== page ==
A peptide composed of tandem analogs of two myasthenogenic T cell epitopes interferes with specific autoimmune responses

Yael Katz-Levy, Miri Paas-Rozner, Susan Kirshner, Molly Dayan, Einat Zisman, Mati Fridkin, Itzhak Wirguin, Michael Sela, Edna Mozes

    Research output: Contribution to journalArticlepeer-review

    31 Scopus citations


    Myasthenia gravis (MG) is a T cell-regulated, antibody-mediated autoimmune disease. Two peptides representing sequences of the human acetylcholine receptor α-subunit, p195-212 and p259-271, were previously shown to stimulate peripheral blond lymphocytes of patients with MG and were found to be immunodominant T cell epitopes in SJL and BALB/c mice, respectively. Single amino acid substituted analogs of p195-212 (analog Ala- 207) and p259-271 (analog Lys-262) were synthesized. We showed that analogs Ala-207 and Lys-262 inhibited, in vitro and in vivo, the proliferative responses of T cell lines specific to the relevant peptide and lymph node cells of mice immunized to p195-212 and p259-271, respectively. To inhibit T cell responses to both peptides (p195-212 and p259-271), we synthesized dual analogs composed of the tandemly arranged two single (Ala-207 and Lys-262) analogs (dual analog) either sequentially (Ala-207-Lys-262) or reciprocally (Lys-262-Ala-207). In the present study, we report that both dual analogs could bind to major histocompatibility complex class II molecules on antigen- presenting cells of SJL and BALB/c mice. Analog Lys-262-Ala-207, which bound more efficiently to major histocompatibility complex class II molecules, was found to inhibit the proliferative responses of both p195-212- and p259-271- specific T cell lines. Furthermore, the analog inhibited the in vivo priming of lymph node cells of both SJL and BALB/c mice when administered i.v., i.p., or per os. The dual analog Lys-262-Ala-207 could also immunomodulate myasthenogenic manifestations in mice with experimental autoimmune MG induced by inoculation of a pathogenic T cell line. Thus, a single peptide that is composed of analogs to two epitope specificities can be used to regulate T cell responses and disease associated with each epitope.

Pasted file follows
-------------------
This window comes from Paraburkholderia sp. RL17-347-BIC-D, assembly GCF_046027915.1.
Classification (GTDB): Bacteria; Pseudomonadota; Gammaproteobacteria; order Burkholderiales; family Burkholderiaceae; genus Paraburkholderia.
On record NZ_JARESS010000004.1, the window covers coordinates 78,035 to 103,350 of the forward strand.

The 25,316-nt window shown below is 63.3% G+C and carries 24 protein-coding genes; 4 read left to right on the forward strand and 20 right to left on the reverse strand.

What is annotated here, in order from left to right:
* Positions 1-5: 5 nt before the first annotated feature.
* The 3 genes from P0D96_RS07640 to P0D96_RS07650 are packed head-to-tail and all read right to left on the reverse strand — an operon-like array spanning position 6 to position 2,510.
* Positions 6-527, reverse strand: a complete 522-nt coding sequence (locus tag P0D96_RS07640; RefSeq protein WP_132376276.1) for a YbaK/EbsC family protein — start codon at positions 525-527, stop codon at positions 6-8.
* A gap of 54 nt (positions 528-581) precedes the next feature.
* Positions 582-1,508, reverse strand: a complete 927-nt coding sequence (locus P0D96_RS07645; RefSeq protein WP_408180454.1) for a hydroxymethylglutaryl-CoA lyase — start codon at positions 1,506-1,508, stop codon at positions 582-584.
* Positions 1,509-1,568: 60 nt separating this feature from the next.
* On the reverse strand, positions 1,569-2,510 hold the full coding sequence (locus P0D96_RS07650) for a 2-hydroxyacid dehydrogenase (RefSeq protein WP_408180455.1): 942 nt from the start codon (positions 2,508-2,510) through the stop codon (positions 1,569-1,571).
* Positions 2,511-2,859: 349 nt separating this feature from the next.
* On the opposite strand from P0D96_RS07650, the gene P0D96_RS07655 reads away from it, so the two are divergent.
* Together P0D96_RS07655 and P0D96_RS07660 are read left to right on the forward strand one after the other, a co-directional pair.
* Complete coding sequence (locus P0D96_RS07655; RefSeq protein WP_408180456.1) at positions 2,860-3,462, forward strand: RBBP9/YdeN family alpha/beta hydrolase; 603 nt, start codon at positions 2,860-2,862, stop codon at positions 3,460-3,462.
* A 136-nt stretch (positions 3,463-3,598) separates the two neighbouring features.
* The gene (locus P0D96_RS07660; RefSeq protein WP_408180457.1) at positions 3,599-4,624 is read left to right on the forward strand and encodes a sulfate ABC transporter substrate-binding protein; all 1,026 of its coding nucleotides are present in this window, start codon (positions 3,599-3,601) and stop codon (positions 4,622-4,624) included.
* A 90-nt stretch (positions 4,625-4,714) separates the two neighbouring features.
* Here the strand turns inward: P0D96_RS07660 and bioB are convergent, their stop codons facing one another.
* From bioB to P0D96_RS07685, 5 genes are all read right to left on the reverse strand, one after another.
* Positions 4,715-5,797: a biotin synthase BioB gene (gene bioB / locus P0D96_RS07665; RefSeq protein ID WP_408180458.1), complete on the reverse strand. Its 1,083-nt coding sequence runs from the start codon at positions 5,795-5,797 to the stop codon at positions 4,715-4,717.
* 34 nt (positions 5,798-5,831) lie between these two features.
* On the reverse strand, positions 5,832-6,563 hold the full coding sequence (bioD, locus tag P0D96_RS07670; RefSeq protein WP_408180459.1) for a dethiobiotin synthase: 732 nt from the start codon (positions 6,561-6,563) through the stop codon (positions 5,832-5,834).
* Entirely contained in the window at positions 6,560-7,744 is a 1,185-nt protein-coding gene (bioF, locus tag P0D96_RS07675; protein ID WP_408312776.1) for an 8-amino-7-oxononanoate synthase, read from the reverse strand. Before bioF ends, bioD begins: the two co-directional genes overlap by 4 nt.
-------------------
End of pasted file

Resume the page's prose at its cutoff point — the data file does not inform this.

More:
Original languageEnglish
    Pages (from-to)3200-3205
    Number of pages6
    JournalProceedings of the National Academy of Sciences of the United States of America
    Issue number7
    StatePublished - 1 Apr 1997


    • T cell activation
    • altered peptide ligand
    • binding to major histocompatibility complex class II
    • experimental autoimmune myasthenia gravis
    • immunotherapy

    ASJC Scopus subject areas

    • General


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